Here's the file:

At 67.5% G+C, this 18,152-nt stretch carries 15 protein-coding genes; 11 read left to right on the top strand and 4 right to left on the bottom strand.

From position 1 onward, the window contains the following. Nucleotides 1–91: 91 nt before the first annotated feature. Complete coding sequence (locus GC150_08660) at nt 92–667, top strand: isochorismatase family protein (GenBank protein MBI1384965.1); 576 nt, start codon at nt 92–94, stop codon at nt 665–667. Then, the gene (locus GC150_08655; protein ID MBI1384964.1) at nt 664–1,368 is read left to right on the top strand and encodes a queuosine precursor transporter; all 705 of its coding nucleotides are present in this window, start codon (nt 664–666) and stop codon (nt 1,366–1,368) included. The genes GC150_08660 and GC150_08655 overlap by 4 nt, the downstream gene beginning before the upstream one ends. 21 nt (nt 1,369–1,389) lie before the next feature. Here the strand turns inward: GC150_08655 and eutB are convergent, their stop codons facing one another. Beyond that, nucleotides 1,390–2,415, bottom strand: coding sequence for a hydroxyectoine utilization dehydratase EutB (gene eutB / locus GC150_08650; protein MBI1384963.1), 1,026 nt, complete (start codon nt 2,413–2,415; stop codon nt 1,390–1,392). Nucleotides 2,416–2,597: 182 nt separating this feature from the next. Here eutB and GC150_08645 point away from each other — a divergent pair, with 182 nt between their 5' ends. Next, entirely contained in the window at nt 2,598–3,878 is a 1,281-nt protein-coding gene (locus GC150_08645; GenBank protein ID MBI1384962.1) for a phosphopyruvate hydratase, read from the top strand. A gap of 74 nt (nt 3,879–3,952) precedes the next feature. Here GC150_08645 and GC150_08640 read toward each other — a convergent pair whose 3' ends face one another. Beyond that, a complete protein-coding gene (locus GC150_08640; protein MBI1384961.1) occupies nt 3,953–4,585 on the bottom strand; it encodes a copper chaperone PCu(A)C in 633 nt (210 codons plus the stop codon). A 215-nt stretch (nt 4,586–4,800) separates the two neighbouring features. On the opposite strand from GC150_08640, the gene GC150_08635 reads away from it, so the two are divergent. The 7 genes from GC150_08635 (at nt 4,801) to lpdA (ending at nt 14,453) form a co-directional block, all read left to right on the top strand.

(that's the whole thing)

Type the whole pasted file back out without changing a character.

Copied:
At 67.5% G+C, this 18,152-nt stretch carries 15 protein-coding genes; 11 read left to right on the top strand and 4 right to left on the bottom strand.

From position 1 onward, the window contains the following. Nucleotides 1–91: 91 nt before the first annotated feature. Complete coding sequence (locus GC150_08660) at nt 92–667, top strand: isochorismatase family protein (GenBank protein MBI1384965.1); 576 nt, start codon at nt 92–94, stop codon at nt 665–667. Then, the gene (locus GC150_08655; protein ID MBI1384964.1) at nt 664–1,368 is read left to right on the top strand and encodes a queuosine precursor transporter; all 705 of its coding nucleotides are present in this window, start codon (nt 664–666) and stop codon (nt 1,366–1,368) included. The genes GC150_08660 and GC150_08655 overlap by 4 nt, the downstream gene beginning before the upstream one ends. 21 nt (nt 1,369–1,389) lie before the next feature. Here the strand turns inward: GC150_08655 and eutB are convergent, their stop codons facing one another. Beyond that, nucleotides 1,390–2,415, bottom strand: coding sequence for a hydroxyectoine utilization dehydratase EutB (gene eutB / locus GC150_08650; protein MBI1384963.1), 1,026 nt, complete (start codon nt 2,413–2,415; stop codon nt 1,390–1,392). Nucleotides 2,416–2,597: 182 nt separating this feature from the next. Here eutB and GC150_08645 point away from each other — a divergent pair, with 182 nt between their 5' ends. Next, entirely contained in the window at nt 2,598–3,878 is a 1,281-nt protein-coding gene (locus GC150_08645; GenBank protein ID MBI1384962.1) for a phosphopyruvate hydratase, read from the top strand. A gap of 74 nt (nt 3,879–3,952) precedes the next feature. Here GC150_08645 and GC150_08640 read toward each other — a convergent pair whose 3' ends face one another. Beyond that, a complete protein-coding gene (locus GC150_08640; protein MBI1384961.1) occupies nt 3,953–4,585 on the bottom strand; it encodes a copper chaperone PCu(A)C in 633 nt (210 codons plus the stop codon). A 215-nt stretch (nt 4,586–4,800) separates the two neighbouring features. On the opposite strand from GC150_08640, the gene GC150_08635 reads away from it, so the two are divergent. The 7 genes from GC150_08635 (at nt 4,801) to lpdA (ending at nt 14,453) form a co-directional block, all read left to right on the top strand.